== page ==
A Moment In Chaos!

Moment of Chaos #2

I was fortunate enough to be flying UH-1H helicopters within days of my nineteenth birthday. After all these years, it is still one of the greatest thrills of my life. Like anything you are learning, there are good days and bad days.

TH-55We learned to fly in an inverted lawnmower called the TH-55. By the time I achieved my fifty-five hours in on that little helicopter I was a master at hovering. Well, then we moved into the UH-1H (Huey) and I was convinced there was something wrong with the damn aircraft.

I hated that oversized tadpole!

One of my TAC officers asked me after a few attempts at hovering the Huey what I thought of it.

“I don’t know sir, seems a bit unstable.” I replied sardonically.

He flashed a knowing smile at me that clearly said, you are a dumb ass, and then replied. “You sure it isn’t you candidate McDonald?”

All the TAC officers where veteran pilots and knew more about flying than I ever would.

“You are probably right Sir, I’m sure I will get the hang of it soon enough.” I replied still feeling as though it was the aircrafts fault. I was a damn good pilot in the little helicopter.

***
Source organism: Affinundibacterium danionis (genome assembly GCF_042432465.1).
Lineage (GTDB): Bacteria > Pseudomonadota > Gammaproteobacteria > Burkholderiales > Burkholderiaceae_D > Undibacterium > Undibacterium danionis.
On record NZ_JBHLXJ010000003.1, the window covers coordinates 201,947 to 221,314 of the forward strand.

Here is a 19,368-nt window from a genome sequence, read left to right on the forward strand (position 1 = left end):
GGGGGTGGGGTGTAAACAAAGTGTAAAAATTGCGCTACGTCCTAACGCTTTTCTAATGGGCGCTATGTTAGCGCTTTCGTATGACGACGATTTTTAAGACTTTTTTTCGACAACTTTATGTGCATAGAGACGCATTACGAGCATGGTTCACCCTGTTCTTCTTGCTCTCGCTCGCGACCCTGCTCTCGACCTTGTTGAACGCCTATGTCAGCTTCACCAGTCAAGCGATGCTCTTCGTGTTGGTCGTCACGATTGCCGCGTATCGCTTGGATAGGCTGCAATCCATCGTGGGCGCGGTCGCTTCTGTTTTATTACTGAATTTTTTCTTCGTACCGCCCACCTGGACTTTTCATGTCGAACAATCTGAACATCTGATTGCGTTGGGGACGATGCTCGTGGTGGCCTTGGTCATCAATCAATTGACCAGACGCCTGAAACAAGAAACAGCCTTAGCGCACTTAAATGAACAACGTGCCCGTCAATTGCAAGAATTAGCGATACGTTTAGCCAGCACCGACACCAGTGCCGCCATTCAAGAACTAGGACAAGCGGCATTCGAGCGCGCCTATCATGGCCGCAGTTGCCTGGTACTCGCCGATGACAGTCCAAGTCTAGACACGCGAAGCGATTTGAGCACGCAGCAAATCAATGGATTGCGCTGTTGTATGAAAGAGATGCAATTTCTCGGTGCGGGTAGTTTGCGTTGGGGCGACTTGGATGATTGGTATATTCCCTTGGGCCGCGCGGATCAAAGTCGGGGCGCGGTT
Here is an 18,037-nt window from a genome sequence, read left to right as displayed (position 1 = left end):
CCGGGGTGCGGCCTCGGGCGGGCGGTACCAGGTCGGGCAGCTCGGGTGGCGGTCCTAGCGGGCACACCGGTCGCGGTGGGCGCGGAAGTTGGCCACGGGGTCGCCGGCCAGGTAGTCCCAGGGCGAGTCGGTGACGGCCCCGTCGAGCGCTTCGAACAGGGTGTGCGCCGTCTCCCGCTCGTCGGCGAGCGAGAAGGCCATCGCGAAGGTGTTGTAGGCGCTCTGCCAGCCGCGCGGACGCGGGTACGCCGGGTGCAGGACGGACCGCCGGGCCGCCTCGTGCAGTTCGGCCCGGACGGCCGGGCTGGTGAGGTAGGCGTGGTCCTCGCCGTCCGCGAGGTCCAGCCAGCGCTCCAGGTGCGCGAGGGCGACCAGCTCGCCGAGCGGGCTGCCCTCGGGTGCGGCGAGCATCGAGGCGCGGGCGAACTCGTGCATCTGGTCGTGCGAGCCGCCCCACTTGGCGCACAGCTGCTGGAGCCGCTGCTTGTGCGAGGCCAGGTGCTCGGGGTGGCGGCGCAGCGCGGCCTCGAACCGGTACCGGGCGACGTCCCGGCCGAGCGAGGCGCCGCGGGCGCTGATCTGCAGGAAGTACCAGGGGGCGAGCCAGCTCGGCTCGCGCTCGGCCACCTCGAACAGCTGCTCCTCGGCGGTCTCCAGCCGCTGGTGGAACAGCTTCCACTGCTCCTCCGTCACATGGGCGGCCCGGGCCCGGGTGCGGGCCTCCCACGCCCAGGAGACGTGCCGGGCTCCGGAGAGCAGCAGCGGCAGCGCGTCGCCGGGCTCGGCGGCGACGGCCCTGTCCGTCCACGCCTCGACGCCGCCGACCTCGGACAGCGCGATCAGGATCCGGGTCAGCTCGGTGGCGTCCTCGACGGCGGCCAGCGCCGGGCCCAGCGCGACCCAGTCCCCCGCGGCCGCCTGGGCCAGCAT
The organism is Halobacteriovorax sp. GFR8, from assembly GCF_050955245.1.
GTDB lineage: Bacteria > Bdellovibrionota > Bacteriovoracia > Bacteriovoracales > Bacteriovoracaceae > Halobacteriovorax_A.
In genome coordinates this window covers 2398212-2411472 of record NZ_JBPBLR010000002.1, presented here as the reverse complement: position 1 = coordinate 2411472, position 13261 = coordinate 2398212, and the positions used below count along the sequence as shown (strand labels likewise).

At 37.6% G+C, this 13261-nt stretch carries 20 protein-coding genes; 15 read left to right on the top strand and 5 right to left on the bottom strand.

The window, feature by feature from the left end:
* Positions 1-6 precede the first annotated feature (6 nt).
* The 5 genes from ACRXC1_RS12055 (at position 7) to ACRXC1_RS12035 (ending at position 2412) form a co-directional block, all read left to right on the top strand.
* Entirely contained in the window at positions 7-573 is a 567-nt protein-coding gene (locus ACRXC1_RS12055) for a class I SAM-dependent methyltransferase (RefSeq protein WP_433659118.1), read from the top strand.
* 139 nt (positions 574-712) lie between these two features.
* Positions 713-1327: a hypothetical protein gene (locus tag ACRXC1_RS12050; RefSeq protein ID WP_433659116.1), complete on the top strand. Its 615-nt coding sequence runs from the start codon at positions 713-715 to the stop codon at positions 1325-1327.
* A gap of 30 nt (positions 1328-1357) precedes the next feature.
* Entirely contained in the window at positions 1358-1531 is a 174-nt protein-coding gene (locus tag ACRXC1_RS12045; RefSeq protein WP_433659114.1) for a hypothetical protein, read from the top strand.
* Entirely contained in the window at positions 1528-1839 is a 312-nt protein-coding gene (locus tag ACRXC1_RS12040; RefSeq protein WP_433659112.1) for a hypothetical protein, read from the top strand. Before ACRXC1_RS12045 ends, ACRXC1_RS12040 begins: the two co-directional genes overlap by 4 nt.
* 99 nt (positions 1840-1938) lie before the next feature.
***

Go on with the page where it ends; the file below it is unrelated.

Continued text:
Well eventually, I was hovering the Huey as if I was doing it my whole life.

Several weeks later, I was having one of those GREAT days. It wasn’t a good day, it was a GREAT day. I nailed every maneuver as if it was a walk in the park. Even the ones I dreaded because I knew they were my weaker maneuvers. It was a great day to be a pilot in the United States Army, kind of day.

My instructor said, “Ok Bill, I think we are done here, why don’t you take us home.”

I was the first student of the day, so it was back to the pad, park the bird, switch students and ride around in the back for a couple of hours.

God I was feeling confident!

One of the maneuvers we practiced was hovering autorotation’s. If a helicopters motor quits, you can still fly and land. For a little while anyway. At hover speeds and altitudes, the inertia of the spinning blades offers enough momentum to allow for a gentle touchdown if the engine quits. Wait until you’re just about a foot from the ground, pull pitch, and the helicopter touches down nice and soft.

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